North Korean dictator Kim Jong-Il is dead. His 28 year-old son, Kim Jong-Un, has been declared his successor, despite his age and relative lack of preparation. As a result, we can expect uncertain and dangerous times ahead.
When Kim Jong-Il rose to power under his father, Kim Il-Sung, he had some 30 years to consolidate his leadership during which time he was purging unfriendly individuals, moving his supporters into positions of power, and testing them. Still, after his father died, he spent three years consolidating his leadership and solidifying his grip on power and, reportedly, dodging assassins.
We know little about the process Kim Jong-Il used to groom Kim Jong-Un; like most things in North Korea, that process was handled in great secrecy. In the aftermath of Kim Jong-Il's stroke in 2008, Kim Jong-Un was rumored to be the designated successor in mid-2009, though Kim Jong-Il did not promote him consistent with this possibility. And until October 2010, Kim Jong-Un's public profile had been largely non-existent without so much as a picture of him being made public since his mid-teens.
With his father's support over the last year, Kim Jong-Un has tried to rapidly reshape the North Korean leadership structure, giving him many new subordinates who are untried and lacking experience. Some will clearly make mistakes.
Kim Jong-Un has also been associated with some major mistakes, such as the December 2009 North Korean currency revaluation that caused the price of a kilogram of rice to soar from 22 won to 220 won in just two months. This incredible hyperinflation has undermined public confidence in his leadership, even among the elites.
Kim Jong-Un thus takes over the leadership of North Korea from a position of some weakness, which could prompt early saber rattling from Pyongyang. Indeed, he has been credited with the North Korean provocations of 2010—the sinking of a South Korean warship and the artillery shelling of a South Korean island—as an effort to demonstrate his strength and his support of the North Korean military. Further provocative acts in the first quarter of 2012, such as a nuclear weapons test, are hardly out of the question.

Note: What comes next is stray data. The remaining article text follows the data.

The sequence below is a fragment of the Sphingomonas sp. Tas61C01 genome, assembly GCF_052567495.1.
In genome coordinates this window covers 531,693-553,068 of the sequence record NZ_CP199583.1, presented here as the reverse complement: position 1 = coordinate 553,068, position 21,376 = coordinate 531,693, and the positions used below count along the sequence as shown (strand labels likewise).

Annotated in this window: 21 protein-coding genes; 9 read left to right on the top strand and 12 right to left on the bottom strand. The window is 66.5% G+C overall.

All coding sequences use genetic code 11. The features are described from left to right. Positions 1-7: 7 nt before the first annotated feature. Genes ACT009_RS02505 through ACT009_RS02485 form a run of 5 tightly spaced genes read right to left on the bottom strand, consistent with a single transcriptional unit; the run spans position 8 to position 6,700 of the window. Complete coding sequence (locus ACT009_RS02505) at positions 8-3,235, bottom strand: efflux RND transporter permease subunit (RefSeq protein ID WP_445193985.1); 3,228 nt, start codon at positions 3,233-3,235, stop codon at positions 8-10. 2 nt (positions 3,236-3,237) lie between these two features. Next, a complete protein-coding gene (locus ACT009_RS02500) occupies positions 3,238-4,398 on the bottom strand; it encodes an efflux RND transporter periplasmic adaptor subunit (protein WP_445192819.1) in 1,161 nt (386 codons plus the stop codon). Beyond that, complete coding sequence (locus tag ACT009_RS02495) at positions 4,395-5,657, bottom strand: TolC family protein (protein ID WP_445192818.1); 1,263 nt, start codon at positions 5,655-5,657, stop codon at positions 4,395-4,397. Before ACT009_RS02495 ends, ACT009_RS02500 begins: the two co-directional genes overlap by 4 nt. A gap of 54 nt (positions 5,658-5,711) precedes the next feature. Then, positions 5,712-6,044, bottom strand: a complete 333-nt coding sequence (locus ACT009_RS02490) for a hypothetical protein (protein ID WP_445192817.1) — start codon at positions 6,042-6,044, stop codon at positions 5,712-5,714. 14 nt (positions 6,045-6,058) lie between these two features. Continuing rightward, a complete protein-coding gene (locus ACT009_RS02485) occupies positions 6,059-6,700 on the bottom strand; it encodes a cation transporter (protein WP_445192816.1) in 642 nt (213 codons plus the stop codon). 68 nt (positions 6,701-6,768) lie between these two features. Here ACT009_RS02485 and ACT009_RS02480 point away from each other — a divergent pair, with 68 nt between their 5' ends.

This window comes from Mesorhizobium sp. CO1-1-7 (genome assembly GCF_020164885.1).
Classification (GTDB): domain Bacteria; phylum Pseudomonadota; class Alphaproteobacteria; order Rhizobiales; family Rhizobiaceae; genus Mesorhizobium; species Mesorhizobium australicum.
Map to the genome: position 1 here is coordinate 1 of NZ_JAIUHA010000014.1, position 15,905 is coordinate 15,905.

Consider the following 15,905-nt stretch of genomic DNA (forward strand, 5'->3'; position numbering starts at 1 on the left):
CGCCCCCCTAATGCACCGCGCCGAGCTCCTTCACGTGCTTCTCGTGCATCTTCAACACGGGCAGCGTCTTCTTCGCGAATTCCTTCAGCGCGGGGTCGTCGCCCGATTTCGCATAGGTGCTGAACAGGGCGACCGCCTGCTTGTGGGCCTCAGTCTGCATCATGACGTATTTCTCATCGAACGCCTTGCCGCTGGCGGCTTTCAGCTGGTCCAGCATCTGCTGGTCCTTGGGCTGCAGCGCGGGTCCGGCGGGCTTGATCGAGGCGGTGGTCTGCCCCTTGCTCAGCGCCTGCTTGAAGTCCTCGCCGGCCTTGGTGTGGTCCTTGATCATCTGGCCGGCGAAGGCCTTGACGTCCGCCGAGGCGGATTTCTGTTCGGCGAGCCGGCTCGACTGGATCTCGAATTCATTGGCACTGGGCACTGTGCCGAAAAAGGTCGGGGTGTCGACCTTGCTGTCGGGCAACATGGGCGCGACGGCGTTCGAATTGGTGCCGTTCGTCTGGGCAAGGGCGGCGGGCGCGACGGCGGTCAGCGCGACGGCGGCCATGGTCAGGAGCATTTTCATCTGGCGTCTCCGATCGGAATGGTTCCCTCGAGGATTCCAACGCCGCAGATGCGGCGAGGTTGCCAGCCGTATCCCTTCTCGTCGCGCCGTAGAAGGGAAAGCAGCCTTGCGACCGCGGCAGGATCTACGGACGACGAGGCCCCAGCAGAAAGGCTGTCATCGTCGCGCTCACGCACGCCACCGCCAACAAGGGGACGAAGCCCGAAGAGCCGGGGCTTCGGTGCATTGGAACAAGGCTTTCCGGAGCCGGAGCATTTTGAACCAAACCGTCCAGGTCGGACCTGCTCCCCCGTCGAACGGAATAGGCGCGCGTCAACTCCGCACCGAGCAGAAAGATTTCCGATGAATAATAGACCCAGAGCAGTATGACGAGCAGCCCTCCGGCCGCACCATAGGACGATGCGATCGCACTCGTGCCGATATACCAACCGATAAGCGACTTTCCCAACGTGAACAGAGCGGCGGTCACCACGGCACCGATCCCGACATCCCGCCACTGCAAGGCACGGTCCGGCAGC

For South Korea and the United States, this is a time to maximize deterrence of North Korea. That means posturing defenses to meet any North Korean aggression, just as South Korean President Lee Myung-bak has done. President Lee also could warn North Korean leaders that any violation of UN Security Council Resolutions, such a nuclear test, would be seen as an act of desperation, signaling weakness rather than strength.
If the regime is really that weak, President Lee would have no choice but to start some active preparations for a North Korean government collapse. Though not likely, a collapse and civil war would be disastrous for both Koreas. Both South Korea and the United States could be required to offer significant humanitarian aid. President Lee could invite the United States to deploy US Marines permanently to his country to train for such humanitarian missions.
President Lee also could seek insights into North Korea's nuclear weapons and ballistic missile programs by initiating an active program to encourage its scientists to defect. Defecting scientists can yield huge value, as the United States learned in the early 1990s when two senior Soviet scientists defected, bringing with them information on Soviet biological weapons research and production. At the very least, President Lee should signal that South Korea will seek selected North Korean defectors if a nuclear test is undertaken.
The first clues about the new order in Pyongyang have already started to emerge, with the list of prioritized attendees for Kim Jong-Il's funeral. The party leadership is at the top of that list, suggesting that Kim Jong-Un will downgrade the role of the military, a very risky gambit. North Korea has also announced that there will be no foreign delegations invited to the funeral, raising further questions about instability in North Korea.
Bruce Bennett is a senior policy analyst at the RAND Corporation, a nonprofit institution that helps improve policy and decision-making through research and analysis.
This commentary appeared on RAND.org on December 21, 2011